As regards issuers, Obligations Foncières offer banks the opportunity for a quasi on-balance
sheet securitization of assets. Underlying assets are registered as collateral and remain on
the balance sheet of the institution originating the assets and bonds respectively. In the
event of bankruptcy of the issuer, Obligations Foncières holders have a preferential right on
the cash flows generated by the registered assets.
Aside from these core ring fencing elements, several other feature increase investor protection
and thus the rating and acceptance of Obligations Foncières by international investors.
SCFs are credit institutions licensed as financial companies (sociétés financières) by the
Comité des Etablissement de Credit et des Entreprises d’Investissement (Committee of Credit
Institutions and Investment Companies).
As such, they have to respect prudential ratios and can only enter into banking transactions
in accordance with (i) the terms and conditions set out in their license or (ii) applicable
laws and regulations. Depending on the nature of their activities, they also have to meet
share capital and equity requirements.
SCFs sole purpose is to acquire and grant eligible guaranteed loans and loans to public
entities in order to finance the issuance of Obligations Foncières benefiting from a preferred
right in case of a bankruptcy in accordance with article L.515-19 of the Code monétaire et
SCFs may therefore act as traditional credit establishments but also as refinancing
structures as they acquire eligible assets from other primary lenders. They can also achieve
both activities and therefore allow themselves a flexible growth.
Typical Obligations Foncières Structure
1.2. Eligible Assets.
The receivables held by SCFs have to meet certain criteria in order to be considered as
“eligible” and for an SCF to be authorised to acquire them. Eligible receivables are the
- loans secured by a first rank mortgage or equivalent real estate security. Mortgaged
assets must have a loan-to-value of at least 60%. Such percentage is increased to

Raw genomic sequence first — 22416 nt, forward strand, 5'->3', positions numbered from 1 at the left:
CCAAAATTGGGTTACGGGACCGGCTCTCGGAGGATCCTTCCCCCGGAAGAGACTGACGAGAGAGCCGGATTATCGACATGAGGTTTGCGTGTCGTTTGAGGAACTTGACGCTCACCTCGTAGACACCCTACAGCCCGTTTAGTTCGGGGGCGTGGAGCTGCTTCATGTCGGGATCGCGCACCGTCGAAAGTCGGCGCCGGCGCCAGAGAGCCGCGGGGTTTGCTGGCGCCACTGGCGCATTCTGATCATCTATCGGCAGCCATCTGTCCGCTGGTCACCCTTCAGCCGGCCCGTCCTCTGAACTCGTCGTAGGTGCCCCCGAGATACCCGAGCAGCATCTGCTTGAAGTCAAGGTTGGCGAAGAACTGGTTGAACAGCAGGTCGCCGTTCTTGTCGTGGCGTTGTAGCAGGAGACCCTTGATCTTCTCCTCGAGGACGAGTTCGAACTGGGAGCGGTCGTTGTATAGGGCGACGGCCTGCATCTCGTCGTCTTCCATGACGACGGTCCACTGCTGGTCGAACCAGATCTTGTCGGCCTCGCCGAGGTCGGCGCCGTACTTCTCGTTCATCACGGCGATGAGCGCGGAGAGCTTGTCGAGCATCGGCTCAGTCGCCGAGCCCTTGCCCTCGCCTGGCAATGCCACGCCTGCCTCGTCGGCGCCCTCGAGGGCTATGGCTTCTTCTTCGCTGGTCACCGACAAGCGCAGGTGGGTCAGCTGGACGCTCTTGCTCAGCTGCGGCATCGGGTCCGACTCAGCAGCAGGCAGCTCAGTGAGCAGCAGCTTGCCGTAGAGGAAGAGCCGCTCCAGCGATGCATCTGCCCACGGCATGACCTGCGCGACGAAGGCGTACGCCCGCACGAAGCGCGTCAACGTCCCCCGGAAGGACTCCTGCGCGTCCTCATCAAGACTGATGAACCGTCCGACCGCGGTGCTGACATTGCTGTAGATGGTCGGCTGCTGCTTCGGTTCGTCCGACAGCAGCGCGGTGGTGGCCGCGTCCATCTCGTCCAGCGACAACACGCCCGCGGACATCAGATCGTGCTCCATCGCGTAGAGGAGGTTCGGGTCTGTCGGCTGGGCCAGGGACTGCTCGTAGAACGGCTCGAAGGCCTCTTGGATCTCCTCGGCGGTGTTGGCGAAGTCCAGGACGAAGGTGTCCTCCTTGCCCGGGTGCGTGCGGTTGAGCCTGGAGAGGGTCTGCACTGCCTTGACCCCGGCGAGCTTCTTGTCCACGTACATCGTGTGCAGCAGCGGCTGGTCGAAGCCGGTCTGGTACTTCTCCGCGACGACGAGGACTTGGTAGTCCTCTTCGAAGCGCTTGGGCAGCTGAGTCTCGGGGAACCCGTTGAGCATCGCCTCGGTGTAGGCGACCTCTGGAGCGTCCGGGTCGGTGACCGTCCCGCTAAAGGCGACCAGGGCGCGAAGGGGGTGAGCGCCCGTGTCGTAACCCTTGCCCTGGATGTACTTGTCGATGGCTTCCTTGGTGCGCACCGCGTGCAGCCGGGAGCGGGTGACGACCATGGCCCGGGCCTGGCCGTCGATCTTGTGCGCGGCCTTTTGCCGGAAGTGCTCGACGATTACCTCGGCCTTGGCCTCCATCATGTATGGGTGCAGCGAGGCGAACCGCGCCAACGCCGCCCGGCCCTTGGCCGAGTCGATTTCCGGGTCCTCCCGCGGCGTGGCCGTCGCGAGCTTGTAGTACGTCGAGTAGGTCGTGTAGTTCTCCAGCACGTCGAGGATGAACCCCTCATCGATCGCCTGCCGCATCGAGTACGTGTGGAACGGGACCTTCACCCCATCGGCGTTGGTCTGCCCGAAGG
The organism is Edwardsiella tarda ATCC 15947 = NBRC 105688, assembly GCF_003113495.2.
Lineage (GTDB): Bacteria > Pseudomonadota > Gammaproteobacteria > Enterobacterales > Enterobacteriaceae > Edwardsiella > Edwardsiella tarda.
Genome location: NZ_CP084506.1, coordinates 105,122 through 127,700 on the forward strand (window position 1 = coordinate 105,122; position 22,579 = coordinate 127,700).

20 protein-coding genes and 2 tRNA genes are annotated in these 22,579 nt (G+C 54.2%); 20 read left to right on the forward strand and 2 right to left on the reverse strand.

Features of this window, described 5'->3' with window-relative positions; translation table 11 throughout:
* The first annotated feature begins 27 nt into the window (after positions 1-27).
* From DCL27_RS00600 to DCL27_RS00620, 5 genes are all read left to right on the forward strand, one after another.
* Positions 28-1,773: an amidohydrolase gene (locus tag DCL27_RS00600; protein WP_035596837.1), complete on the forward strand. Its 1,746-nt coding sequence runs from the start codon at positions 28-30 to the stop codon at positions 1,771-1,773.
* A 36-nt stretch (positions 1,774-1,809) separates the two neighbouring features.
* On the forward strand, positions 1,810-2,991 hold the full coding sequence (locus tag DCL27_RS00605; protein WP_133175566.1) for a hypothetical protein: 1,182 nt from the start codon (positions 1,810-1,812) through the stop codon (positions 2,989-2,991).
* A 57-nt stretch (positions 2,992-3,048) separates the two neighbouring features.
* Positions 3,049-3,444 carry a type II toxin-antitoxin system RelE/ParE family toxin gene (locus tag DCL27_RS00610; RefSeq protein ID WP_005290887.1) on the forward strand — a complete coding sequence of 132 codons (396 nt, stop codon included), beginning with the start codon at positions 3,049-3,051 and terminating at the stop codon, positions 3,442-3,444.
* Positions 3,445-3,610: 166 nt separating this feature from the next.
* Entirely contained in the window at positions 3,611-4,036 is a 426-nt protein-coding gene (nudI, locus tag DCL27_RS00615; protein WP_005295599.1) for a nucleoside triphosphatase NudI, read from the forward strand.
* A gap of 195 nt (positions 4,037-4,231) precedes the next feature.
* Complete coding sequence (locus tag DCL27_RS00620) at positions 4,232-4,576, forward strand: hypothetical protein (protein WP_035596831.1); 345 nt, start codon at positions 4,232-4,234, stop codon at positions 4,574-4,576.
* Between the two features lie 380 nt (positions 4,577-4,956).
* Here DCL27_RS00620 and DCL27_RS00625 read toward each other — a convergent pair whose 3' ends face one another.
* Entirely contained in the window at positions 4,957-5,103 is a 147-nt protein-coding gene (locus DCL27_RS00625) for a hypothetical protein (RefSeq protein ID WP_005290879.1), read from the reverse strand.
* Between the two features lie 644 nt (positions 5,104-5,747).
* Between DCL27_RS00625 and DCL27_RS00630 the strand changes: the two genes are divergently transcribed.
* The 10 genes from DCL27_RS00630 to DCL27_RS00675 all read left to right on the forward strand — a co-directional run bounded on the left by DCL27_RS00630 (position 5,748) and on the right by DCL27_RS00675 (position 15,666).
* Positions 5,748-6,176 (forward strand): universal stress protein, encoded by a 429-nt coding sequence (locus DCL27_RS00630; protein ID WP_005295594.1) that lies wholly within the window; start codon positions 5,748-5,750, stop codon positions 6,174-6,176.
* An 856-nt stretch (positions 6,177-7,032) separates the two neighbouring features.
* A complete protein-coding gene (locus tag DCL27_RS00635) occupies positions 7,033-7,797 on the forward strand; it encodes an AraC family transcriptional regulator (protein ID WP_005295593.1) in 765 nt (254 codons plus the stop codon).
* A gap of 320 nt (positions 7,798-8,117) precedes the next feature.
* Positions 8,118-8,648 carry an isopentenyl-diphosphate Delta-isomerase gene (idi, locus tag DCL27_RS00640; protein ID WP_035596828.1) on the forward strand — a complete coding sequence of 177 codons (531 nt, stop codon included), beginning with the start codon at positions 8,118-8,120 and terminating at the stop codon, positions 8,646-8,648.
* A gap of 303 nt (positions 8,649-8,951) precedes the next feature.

80% if the loan has been granted to individuals in order to finance their
acquisition or construction of housing and up to 100% for loans to which the
guarantee of the Fonds de Garantie à l’Accession Sociale (Fund of Guaranty for
Social Accession) has been granted;
- loans guaranteed by credit institutions or insurance undertakings having at least
12 million euros of stockholders equity, up to a limit of 20% of the SCF’s assets
and provided that the debtor has made a personal contribution of (i) 20% of the
price of the underlying asset if such asset has been purchased for professional
purposes, (ii) 10% if such asset has been purchased for housing purposes and (iii)
5% if the contribution is made up of deposits to a Plan d’Epargne Logement
(contractual housing savings account);
- loans granted to and guaranteed by, States, public institutions, local authorities or
their representations in the European Economic Area (“EEA”), Switzerland, the
USA, Canada and Japan, as well as loans entirely granted by these States to their
agencies and local authorities;
- units or notes issued by FCCs or similar entities subject to the Laws of an EEA
State, Switzerland, United States of America, Canada or Japan provided that the
assets of such FCC or similar entity are composed of not less than 90% of
receivables with similar guarantees to those attached to the above referred loans.
Subject to a case by case analysis, a vast majority of instruments issued by
European securitisation vehicles of the EEA should be treated as “eligible” for the
purposes of the 1999 Law. However, specific units bearing the risk of default of the
underlying debtor are excluded;
- other notes issued on regulated stock exchanges meeting requirements defined by
the European Central Bank (i.e. securities traded within the European System of
Central Banks as well as debt receivables on credit institutions with less than one
year maturity or bonds issued by other SCFs) within the limit of 20% of the SCF
- a very important feature added by the Securitisation Law is the inclusion of
ongoing contracts receivables (créances à exécutions successives) on public entities
within the scope of eligible receivables. Such receivables are assimilated to loans to